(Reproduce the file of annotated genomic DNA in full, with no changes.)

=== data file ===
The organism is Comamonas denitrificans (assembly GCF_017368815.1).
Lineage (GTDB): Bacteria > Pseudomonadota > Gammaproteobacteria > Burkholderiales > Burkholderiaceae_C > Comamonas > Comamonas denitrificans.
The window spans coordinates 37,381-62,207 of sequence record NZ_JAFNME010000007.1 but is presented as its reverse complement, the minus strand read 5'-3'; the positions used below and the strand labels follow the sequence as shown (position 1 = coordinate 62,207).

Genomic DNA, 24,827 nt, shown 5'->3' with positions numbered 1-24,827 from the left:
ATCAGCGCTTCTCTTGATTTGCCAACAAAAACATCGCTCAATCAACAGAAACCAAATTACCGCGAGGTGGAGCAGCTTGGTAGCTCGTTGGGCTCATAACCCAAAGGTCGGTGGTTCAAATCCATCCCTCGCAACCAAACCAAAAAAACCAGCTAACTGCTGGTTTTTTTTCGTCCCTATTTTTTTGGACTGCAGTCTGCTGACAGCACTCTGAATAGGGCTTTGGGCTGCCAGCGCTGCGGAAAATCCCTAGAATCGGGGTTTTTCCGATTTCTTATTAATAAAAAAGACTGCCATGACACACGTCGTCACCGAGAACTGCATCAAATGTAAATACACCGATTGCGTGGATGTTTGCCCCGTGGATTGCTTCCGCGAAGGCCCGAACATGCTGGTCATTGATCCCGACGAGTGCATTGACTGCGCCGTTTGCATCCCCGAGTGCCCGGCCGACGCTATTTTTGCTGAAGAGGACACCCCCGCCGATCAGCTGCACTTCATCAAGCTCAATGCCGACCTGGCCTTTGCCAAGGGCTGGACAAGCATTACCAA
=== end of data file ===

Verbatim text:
The organism is Comamonas denitrificans (assembly GCF_017368815.1).
Lineage (GTDB): Bacteria > Pseudomonadota > Gammaproteobacteria > Burkholderiales > Burkholderiaceae_C > Comamonas > Comamonas denitrificans.
The window spans coordinates 37,381-62,207 of sequence record NZ_JAFNME010000007.1 but is presented as its reverse complement, the minus strand read 5'-3'; the positions used below and the strand labels follow the sequence as shown (position 1 = coordinate 62,207).

Genomic DNA, 24,827 nt, shown 5'->3' with positions numbered 1-24,827 from the left:
ATCAGCGCTTCTCTTGATTTGCCAACAAAAACATCGCTCAATCAACAGAAACCAAATTACCGCGAGGTGGAGCAGCTTGGTAGCTCGTTGGGCTCATAACCCAAAGGTCGGTGGTTCAAATCCATCCCTCGCAACCAAACCAAAAAAACCAGCTAACTGCTGGTTTTTTTTCGTCCCTATTTTTTTGGACTGCAGTCTGCTGACAGCACTCTGAATAGGGCTTTGGGCTGCCAGCGCTGCGGAAAATCCCTAGAATCGGGGTTTTTCCGATTTCTTATTAATAAAAAAGACTGCCATGACACACGTCGTCACCGAGAACTGCATCAAATGTAAATACACCGATTGCGTGGATGTTTGCCCCGTGGATTGCTTCCGCGAAGGCCCGAACATGCTGGTCATTGATCCCGACGAGTGCATTGACTGCGCCGTTTGCATCCCCGAGTGCCCGGCCGACGCTATTTTTGCTGAAGAGGACACCCCCGCCGATCAGCTGCACTTCATCAAGCTCAATGCCGACCTGGCCTTTGCCAAGGGCTGGACAAGCATTACCAA